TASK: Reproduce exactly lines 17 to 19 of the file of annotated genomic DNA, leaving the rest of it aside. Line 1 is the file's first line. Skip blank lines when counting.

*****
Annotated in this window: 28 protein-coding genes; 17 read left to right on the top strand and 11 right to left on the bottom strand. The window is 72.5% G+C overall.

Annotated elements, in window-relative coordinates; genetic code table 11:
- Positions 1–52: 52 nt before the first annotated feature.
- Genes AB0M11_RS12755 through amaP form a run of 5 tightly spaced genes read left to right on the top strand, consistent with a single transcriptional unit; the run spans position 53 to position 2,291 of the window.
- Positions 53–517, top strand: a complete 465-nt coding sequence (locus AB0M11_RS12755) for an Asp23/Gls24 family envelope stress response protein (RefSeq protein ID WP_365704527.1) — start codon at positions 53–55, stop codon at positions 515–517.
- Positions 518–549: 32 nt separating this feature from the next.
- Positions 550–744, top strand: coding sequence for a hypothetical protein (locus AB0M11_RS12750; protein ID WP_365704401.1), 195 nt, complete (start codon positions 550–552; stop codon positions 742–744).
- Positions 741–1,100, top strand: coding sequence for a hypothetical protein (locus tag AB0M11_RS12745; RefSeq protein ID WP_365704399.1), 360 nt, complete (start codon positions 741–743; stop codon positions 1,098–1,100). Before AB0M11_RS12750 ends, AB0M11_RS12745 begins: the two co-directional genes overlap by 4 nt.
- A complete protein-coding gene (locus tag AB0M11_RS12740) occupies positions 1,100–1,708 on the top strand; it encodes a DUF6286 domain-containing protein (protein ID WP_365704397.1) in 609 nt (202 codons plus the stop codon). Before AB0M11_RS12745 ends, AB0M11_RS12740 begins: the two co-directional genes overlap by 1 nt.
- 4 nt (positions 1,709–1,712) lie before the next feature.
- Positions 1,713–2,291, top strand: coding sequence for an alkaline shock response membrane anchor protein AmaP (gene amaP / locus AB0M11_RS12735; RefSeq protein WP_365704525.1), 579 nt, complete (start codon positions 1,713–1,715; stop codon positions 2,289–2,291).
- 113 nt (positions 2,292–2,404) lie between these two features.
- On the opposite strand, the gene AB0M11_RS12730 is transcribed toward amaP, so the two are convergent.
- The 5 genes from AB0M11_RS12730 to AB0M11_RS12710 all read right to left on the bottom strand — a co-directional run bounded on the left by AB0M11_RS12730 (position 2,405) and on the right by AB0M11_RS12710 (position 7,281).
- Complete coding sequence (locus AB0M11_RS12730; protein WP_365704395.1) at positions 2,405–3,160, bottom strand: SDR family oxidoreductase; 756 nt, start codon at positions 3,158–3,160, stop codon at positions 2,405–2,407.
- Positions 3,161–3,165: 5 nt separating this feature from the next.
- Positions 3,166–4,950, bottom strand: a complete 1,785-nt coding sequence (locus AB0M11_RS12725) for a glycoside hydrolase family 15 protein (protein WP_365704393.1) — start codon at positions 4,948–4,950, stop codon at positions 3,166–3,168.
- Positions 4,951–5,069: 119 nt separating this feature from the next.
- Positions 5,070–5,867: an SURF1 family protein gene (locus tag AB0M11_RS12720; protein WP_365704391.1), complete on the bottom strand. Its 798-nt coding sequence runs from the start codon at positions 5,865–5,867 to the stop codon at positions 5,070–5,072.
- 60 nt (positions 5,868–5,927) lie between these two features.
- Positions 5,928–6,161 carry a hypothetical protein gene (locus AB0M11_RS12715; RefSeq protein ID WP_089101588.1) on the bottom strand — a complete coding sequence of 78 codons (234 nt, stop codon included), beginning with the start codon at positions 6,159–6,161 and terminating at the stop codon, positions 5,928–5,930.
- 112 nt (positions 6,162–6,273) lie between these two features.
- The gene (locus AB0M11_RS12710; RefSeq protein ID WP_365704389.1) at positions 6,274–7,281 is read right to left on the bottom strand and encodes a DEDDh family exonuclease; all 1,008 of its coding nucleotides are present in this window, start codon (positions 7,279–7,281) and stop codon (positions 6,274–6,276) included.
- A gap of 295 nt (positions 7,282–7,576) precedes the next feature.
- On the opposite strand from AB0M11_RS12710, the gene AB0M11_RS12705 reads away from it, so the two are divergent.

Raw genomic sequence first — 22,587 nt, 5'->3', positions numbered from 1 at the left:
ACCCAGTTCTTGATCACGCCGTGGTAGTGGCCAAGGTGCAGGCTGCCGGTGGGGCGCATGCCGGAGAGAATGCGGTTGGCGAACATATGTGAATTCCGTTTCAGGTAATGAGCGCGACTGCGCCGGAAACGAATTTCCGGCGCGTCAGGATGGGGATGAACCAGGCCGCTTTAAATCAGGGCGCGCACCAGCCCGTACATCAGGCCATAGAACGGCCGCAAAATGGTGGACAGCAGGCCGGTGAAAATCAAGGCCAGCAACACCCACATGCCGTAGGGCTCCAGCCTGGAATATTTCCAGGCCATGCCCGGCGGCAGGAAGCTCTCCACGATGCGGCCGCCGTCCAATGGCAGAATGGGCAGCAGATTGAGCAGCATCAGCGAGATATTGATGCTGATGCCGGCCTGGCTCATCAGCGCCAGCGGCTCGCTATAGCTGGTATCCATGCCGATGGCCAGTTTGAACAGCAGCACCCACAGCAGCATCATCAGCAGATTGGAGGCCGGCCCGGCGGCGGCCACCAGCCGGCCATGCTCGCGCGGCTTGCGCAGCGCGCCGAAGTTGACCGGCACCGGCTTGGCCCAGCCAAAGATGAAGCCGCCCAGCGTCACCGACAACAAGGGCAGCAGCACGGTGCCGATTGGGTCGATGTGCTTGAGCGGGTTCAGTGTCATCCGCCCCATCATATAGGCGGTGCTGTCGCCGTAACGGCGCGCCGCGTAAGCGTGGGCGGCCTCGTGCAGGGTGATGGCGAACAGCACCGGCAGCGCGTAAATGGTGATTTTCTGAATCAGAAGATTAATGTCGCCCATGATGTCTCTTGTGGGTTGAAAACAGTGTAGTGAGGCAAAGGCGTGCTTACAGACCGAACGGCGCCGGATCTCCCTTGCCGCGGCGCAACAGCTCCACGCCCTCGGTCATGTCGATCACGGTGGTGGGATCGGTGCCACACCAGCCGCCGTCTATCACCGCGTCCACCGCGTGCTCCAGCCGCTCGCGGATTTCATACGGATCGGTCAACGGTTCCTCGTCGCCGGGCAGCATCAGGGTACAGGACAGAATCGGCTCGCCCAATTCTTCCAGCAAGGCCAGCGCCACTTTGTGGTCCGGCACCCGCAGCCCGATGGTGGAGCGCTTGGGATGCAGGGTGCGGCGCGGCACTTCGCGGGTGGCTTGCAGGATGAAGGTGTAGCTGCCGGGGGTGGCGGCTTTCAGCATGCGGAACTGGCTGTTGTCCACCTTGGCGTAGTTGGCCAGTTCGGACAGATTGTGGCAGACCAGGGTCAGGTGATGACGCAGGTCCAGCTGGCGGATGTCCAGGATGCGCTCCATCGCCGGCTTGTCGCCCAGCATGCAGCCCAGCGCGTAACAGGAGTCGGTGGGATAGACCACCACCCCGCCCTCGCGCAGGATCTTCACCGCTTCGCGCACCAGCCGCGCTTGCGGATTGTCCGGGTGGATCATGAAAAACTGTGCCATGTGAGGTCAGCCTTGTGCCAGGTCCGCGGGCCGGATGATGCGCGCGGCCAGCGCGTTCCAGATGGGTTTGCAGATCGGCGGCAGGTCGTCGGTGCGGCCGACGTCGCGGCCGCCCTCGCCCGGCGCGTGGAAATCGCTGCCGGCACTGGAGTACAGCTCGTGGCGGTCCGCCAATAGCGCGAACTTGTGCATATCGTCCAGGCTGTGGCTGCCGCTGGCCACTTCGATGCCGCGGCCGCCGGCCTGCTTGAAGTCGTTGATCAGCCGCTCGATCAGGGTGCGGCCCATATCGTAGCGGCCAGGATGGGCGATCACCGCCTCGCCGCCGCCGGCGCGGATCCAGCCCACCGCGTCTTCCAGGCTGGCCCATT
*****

- Positions 3,166–4,950, bottom strand: a complete 1,785-nt coding sequence (locus AB0M11_RS12725) for a glycoside hydrolase family 15 protein (protein WP_365704393.1) — start codon at positions 4,948–4,950, stop codon at positions 3,166–3,168.
- Positions 4,951–5,069: 119 nt separating this feature from the next.
- Positions 5,070–5,867: an SURF1 family protein gene (locus tag AB0M11_RS12720; protein WP_365704391.1), complete on the bottom strand. Its 798-nt coding sequence runs from the start codon at positions 5,865–5,867 to the stop codon at positions 5,070–5,072.